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‘Fresh Off the Boat’ Boss on Fighting Gender Norms in Inspiring Season Finale

Nahnatchka Khan discussed how dressing for the school dance became a chance to take a stand against conformity.

Hudson Yang and Luna Blaise, "Fresh Off the Boat"

ABC

[Editor’s Note: The following contains spoilers from the “Fresh off the Boat” Season 4 finale, “King in the North.”]

While “Fresh Off the Boat” has been exploring how Nicole (Luna Blaise) is navigating what it means to be a gay individual this season, much of it has been focused first on coming out and then approaching the girl she’s been crushing on. On Tuesday’s season finale though, the high school student is forced to question where she draws the line when it comes to homophobic discrimination and her own self-expression.

Nicole, Eddie (Hudson Yang), and their close group of friends decide to attend the school dance as a group, since they’re all currently single. In order to express their solidarity, they decide to wear matching outfits: the orange and powder blue tuxes from “Dumb & Dumber.”

Series creator Nahnatchka Khan spoke to IndieWire about what inspired the episode and the school dance group outfits. “We’ve established on the show that Eddie and Nicole share a love for the comedy of Jim Carrey,” said Khan. “They were certainly not alone in the mid-to-late ‘90s. So when you get in these kids’ heads and ask yourself, ‘What would they think is cool to wear to the school dance?’ you’re only about five to 10 seconds away from landing on the tuxes from ‘Dumb and Dumber.’

“Incidentally, the cafeteria scene in which Eddie and his friends pitch ideas of what to wear is kind of like what a writers’ room is like: a free exchange of ideas; people trying to make each other laugh; food everywhere…”

Unfortunately, someone catches wind of their plan, and before the event, a dress code is issued that stipulates that girls must wear dresses or skirts, while boys must wear jackets and ties. While this leaves the boys in the group clear to wear the tuxes as planned, Nicole and Alison (Isabella Alexander) are faced with toeing the line (which Alison does easily) or challenging it. After all, Nicole has worn dresses and skirts before, so she’s not against those garments, but the dress code is an edict about gender conformity and, in the bigger picture, conforming to heteronormative roles.

“We didn’t necessarily set out to write a gender conformity story for Nicole so much as we wanted to end the year by giving a little more shape to her season-long journey of self-definition,” said Khan. “She had already tackled the undoubtedly scarier and more personal challenge of coming out to her family and friends — a significant and empowering moment. So, on some level, I’m sure Nicole rightly felt she had cleared the highest hurdle by facing and conquering her self-doubt.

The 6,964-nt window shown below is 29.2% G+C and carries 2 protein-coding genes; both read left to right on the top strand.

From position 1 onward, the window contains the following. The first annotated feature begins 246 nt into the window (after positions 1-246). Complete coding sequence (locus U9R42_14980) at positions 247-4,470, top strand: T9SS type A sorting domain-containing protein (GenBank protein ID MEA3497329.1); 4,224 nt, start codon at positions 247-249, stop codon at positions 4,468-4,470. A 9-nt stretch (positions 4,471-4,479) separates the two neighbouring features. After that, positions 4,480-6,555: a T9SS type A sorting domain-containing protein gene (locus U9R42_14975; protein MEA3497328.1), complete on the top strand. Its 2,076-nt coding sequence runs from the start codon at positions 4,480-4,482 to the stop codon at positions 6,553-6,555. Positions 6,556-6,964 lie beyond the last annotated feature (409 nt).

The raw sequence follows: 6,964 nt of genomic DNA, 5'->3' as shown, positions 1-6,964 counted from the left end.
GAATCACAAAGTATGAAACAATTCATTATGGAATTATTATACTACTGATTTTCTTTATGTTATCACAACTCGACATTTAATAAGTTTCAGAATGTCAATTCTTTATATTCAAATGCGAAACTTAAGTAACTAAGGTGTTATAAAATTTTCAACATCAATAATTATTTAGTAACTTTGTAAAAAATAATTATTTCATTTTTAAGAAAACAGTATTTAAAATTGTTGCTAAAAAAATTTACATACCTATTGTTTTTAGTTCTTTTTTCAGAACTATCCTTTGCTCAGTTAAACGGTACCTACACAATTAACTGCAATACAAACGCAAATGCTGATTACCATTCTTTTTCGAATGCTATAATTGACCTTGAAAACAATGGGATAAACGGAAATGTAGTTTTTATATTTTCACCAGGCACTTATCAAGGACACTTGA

“But then the PTA issues a dress code effectively to push her into ‘gender norm’ clothing for the school dance, and now she faces a new and decidedly unfair dilemma: ‘Do I really have to fight this, too?’” she continued. “It’s sort of an awakening for Nicole that, unfortunately, there are people in the wider world that will actively seek to discriminate against her because of who she is.”

Nicole almost skips the dance until Eddie comes by bearing a tux for her and wearing a skirt with his jacket. As a minority himself, he identifies with her marginalized status, and shows her how to resist.

Hudson Yang, "Fresh Off the Boat"

“Nicole certainly goes through a lot in this episode, but in many ways it’s an Eddie story too,” said Khan. “He began the season on the outs with his friends and had to work to win them back. Then he serves as an important sounding board for Nicole when she comes out to him in the Saturn (her car and safe space). Later, he helps Nicole ‘make a move’ on the girl she likes in the coffee shop, so he’s as invested as he can be in what Nicole is going through on a personal level.

“When he shows up at her door wearing a skirt, now he’s pushing her to stand up for who she is. He’s answering what she was asking before: ‘Do I really have to fight this?’ To Eddie, the answer is simple: Of course. We’ve seen Eddie fight direct and indirect racial discrimination before but what he does in this episode is realize that injustice can take on a lot of different forms. And he decides he’s going to expand the struggle. Universalize it. He’s not discriminating against discrimination. It’s as if the years of being treated as the ‘other’ have hardened him for battle and are now weirdly paying dividends. Who better to coach Nicole up on owning your identity than the kid who was called an Asian slur on his first day of school?”

Behind the scenes, the cast was completely on board with the episode’s messaging, as seen in Yang’s tweet.They also seemed receptive to wearing the garish tuxes. “Those scenes were the last we shot of the episode and season, so everyone was pretty hyped up with the type of giddy excitement you have on the last day of school,” said Khan. “To their credit, the actors were ready and had a good grasp on their performances despite the ridiculous wardrobe. Also by now, they’re no strangers to confusing, period-specific costume. They just kind of shrug and go with it.”

The off-camera solidarity had its limits though. Despite Eddie claiming that he shaved his legs to wear the pleated skirt, Yang did not.

“No, he didn’t and we didn’t ask him to,” said Khan. “As ‘method’ as Hudson usually likes to be, we felt like he could pull off the authenticity of that joke without going ‘real dolphin’ on his legs.”

"Fresh Off the Boat"

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